Foreign ownership blocks licence for Calvert Cliffs 3

3 September 2012

The Nuclear Regulatory Commission’s Atomic Safety and Licensing Board has ruled that Unistar is ineligible to obtain a license for its proposed Calvert Cliffs 3 nuclear power plant in Maryland, because it is completely owned by a foreign corporation.

When the company submitted its combined construction and operating licence application for the Calvert Cliffs 3 EPR in 2007, UniStar was a joint venture between Maryland-based Constellation and the French company EDF.

In late 2010, EDF bought Constellation’s portion and made UniStar foreign-owned. EDF itself is 85% owned by the French government.

The ASLB said that if Unistar fails to find a domestic partner within 60 days of the 30 August ruling that the proceeding will be terminated.

The Calvert Cliffs judges also ruled on other issues so that if UniStar finds a suitable US partner in the future, the NRC could continue its overall review of the application, NRC said in its blog.

The judges examined a challenge to the NRC’s environmental review. The groups opposed to the application argued the agency’s review failed to properly account for possible increases in solar and wind power as an alternative to a new reactor. The judges said that argument was correct when the hearing started, but all the information considered during the hearing corrected the agency’s error. The judges ruled the environmental review as it exists today is acceptable.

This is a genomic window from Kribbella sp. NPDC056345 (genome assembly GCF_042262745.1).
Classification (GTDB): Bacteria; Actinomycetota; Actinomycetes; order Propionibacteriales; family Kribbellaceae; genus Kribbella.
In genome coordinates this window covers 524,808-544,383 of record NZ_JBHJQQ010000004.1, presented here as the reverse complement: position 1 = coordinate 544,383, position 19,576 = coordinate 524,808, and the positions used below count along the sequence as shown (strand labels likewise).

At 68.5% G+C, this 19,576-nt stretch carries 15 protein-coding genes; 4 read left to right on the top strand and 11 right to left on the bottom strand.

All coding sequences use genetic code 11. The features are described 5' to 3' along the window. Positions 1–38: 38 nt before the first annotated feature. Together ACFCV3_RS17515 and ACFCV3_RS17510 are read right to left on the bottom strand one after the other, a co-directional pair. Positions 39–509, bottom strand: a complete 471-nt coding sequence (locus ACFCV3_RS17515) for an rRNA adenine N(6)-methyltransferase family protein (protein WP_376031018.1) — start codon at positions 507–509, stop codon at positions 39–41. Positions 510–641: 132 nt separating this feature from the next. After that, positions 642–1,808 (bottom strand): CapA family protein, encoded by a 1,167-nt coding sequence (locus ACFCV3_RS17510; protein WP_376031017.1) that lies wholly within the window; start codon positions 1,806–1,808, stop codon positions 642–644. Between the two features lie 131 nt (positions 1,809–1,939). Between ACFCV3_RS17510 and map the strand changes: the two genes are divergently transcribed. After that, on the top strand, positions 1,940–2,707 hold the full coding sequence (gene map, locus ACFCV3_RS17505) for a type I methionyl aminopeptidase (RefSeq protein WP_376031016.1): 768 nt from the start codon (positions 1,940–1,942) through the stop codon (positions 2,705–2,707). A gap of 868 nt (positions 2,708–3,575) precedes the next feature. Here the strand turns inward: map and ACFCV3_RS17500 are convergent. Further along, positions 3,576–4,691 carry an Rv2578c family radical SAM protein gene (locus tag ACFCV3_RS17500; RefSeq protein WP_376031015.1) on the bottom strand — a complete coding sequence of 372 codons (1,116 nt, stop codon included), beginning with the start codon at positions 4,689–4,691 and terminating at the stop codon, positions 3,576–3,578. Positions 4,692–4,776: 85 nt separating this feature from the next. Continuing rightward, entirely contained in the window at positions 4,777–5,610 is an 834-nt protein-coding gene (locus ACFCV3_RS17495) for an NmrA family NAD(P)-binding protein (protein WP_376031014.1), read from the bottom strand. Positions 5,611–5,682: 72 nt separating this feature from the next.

The judges also ruled on the groups’ attempt to offer a new argument based on the lessons learned from last year’s Fukushima Dai-ichi nuclear accident in Japan. The groups claimed the Calvert Cliffs environmental review would be incomplete until the NRC considered information from the agency’s Fukushima task force report, including possible improvements for dealing with reactor accidents.

The judges ruled that, while the groups filed their argument within the time allowed by the NRC’s rules, the judges must abide by a 16 March 2012, decision from the agency’s five Commissioners. That decision rejected a similar argument in other hearings, concluding the argument failed to point out how Fukushima’s events directly related to the applications under review. The Calvert Cliffs judges ruled the same situation applies here, and therefore the groups’ argument must be rejected.

As is the case with all Atomic Safety and Licensing Board decisions, the ruling can be appealed to the NRC’s five Commissioners.




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